Sunday, July 20, 2014

Emmanuel Howell, face of The Purge Anarchy posters, learns a tough lesson about Hollywood

On Friday, I posted an article about how Michelle Phan is getting sued by Ultra Records for using Ultra's music without permission, and I provided some tips on how other creators can protect themselves from sharing a similar fate to the Youtube star. Well, now a new story published by TMZ inspired me to talk about the flip side of the coin, being the talent and getting taken advantage of.

Emmanuel Howell worked as an extra for the film "The Purge Anarchy", and he expected to only be in the background. Later, he was shocked to find that his face was used prominently on the posters. According to TMZ, he felt "hoodwinked," and now he wants to be compensated. He said that as an extra, he only worked five days and made less than $1,000.

Emmanuel Howell and The Purge Anarchy photo. Courtesy of TMZ
Howell reached out to the production company to ask for more money, and they offered him some movie posters but no dough. Howell then contacted some lawyers, but no one would take the case because obviously he's going to lose. After all, Howell was paid for his likeness and the original terms between the parties had been met. Howell may not have liked how much money he made, but then he shouldn't have agreed to take the job then.

The hard thing about being talent is that they are essentially trusting the creators to treat their images with respect, but the talent should realize that whoever is paying them needs their likeness for their own purposes. The creators could really care less about the talent's embarrassment. A perfect example of this is a scene from Friends where actor Joey (Matt LeBlanc) models for a campaign, but he's horrified to discover later that he had modeled to be the face of a STD poster.

Modelling is hard. Photo courtesy of Crushable.
Could Joey sue and ask the company to take the photo down? Of course not. Did the company mislead or withhold information to Joey, the model? Probably, but they also probably got him to sign a release that gave the company all rights to his likeness in exchange for compensation.

Many people think that being a model or actor is glamorous, but they don't seem to realize how much crap the model or actor has to do before they make it to the top. Jennifer Aniston, for instance, may be rich and beautiful and playing fun parts now, but when she started out for example, she had to play roles in movies like Leprechaun. I'm sure she'd like to forget her Leprechaun days, but you know that she's the first star listed now and into perpetuity anytime that movie appears on TV.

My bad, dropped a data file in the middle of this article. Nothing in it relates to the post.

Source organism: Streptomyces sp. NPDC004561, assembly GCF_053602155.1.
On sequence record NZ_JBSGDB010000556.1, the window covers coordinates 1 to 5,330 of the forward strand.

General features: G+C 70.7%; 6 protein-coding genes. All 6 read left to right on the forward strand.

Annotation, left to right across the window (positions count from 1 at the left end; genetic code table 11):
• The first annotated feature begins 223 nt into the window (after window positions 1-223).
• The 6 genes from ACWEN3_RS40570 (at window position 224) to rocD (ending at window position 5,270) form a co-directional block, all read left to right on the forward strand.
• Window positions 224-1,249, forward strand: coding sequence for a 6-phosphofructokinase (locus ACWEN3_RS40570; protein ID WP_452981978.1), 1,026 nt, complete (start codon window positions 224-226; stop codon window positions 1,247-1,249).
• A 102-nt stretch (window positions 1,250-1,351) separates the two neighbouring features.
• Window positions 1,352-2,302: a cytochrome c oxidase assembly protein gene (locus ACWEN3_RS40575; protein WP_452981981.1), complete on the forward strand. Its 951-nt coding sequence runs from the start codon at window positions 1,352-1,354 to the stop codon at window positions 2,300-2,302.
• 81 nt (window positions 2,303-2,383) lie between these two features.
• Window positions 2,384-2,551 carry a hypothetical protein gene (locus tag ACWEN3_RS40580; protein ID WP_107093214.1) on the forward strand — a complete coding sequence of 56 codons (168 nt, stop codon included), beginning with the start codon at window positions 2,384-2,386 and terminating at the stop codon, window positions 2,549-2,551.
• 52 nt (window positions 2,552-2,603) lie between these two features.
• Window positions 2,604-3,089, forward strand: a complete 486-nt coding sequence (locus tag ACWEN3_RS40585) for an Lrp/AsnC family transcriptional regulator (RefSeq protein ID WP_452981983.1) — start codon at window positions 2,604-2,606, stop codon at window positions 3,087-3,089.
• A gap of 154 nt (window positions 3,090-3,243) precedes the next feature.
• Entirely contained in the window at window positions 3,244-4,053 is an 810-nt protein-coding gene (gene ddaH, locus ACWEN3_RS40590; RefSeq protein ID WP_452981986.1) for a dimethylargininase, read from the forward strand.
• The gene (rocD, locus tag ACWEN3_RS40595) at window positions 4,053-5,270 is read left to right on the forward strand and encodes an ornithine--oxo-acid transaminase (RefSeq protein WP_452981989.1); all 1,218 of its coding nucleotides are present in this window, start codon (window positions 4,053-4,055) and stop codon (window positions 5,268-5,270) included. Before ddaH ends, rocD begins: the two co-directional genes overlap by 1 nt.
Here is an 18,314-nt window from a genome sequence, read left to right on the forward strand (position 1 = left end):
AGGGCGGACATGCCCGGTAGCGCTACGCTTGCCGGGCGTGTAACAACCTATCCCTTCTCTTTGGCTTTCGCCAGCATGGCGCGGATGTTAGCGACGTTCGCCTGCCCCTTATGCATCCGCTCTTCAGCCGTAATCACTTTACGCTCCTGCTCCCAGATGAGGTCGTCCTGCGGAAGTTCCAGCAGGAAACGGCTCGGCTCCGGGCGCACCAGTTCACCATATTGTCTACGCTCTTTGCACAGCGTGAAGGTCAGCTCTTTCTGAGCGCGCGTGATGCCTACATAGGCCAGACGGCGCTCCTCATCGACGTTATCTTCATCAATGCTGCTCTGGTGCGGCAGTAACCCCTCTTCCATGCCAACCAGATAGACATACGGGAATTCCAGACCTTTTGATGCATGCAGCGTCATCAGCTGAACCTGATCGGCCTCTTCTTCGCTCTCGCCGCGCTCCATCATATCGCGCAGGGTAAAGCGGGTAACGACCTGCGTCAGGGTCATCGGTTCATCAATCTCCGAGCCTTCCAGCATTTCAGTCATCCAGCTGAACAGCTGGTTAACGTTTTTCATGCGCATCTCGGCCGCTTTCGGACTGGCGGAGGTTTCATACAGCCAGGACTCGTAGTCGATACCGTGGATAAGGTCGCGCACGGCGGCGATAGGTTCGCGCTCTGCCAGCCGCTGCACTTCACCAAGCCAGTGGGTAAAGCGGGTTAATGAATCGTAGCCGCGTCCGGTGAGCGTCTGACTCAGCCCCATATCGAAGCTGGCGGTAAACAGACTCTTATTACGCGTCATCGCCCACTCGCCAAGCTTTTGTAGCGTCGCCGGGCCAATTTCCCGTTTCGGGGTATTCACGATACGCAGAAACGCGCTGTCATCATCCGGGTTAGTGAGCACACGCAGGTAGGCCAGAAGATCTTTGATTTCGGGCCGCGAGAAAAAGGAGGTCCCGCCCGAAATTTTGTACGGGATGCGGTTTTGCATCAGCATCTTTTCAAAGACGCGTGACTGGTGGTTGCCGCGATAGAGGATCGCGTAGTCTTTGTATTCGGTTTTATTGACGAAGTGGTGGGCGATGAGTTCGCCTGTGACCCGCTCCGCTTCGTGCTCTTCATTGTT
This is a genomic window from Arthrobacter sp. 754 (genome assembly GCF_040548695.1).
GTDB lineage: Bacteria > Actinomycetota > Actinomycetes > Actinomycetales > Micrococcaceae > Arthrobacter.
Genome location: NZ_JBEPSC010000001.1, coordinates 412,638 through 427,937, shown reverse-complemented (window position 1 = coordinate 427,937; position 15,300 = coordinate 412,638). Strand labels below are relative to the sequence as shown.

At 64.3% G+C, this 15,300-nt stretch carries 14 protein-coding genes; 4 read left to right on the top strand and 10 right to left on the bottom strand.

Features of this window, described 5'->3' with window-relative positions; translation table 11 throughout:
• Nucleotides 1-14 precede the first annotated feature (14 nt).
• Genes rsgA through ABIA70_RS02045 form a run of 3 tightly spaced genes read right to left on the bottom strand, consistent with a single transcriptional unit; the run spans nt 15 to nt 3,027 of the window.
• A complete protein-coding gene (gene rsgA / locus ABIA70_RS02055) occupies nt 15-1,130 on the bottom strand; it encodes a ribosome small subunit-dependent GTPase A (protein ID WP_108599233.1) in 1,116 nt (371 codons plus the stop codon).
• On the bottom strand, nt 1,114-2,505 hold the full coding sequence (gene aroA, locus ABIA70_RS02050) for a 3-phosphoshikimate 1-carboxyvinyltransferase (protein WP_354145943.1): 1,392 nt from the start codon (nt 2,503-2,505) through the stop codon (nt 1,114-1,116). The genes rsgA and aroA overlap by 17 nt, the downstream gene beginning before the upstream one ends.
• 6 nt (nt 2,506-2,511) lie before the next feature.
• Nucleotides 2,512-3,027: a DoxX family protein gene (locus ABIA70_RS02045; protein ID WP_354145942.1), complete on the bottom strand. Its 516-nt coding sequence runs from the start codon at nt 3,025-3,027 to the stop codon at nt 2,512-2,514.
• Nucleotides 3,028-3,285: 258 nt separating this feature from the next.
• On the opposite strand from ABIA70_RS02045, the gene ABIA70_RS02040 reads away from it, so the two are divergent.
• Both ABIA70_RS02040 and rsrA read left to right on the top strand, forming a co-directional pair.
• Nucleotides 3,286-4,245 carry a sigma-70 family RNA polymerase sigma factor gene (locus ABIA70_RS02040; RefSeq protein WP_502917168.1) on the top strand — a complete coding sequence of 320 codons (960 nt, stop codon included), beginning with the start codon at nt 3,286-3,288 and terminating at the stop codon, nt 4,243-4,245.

Jennifer Aniston in Leprechaun (Courtesy of EW)
Howell wanting to sue for more money makes less sense when you think about how being on screen has actually ruined the lives of some people, mainly reality stars. Those folks also signed contracts giving companies all the rights to use their likeness, and those stars had no idea how they would be edited. Some stars have even complained that the editing vastly altered what had happened, but they can't do anything about it besides return to their ruined lives and try to explain to their loved ones that they're really not racists, bigots, or evil assholes.
Big Brother 15's bitchy racist Aaryn Gries can't undo her reality appearance. Photo courtesy of Zap2It

Career-wise, it's unwise of Howell to seek legal action for being used as the face of the movie poster because as a model/actor he was given huge exposure. Sure, he didn't make big bucks for the campaign, but he could have used that poster in his portfolio, and who knew what opportunities that could have led to. Secondly, in real life, most actors and models don't get paid much. For instance, a model in a Vogue editorial only makes $125 a day. Think about that before you quit your day job.

All in all, the only way one can really protect himself is to just not be on camera. Otherwise all one can do is accept his compensation and move on.

No comments:

Post a Comment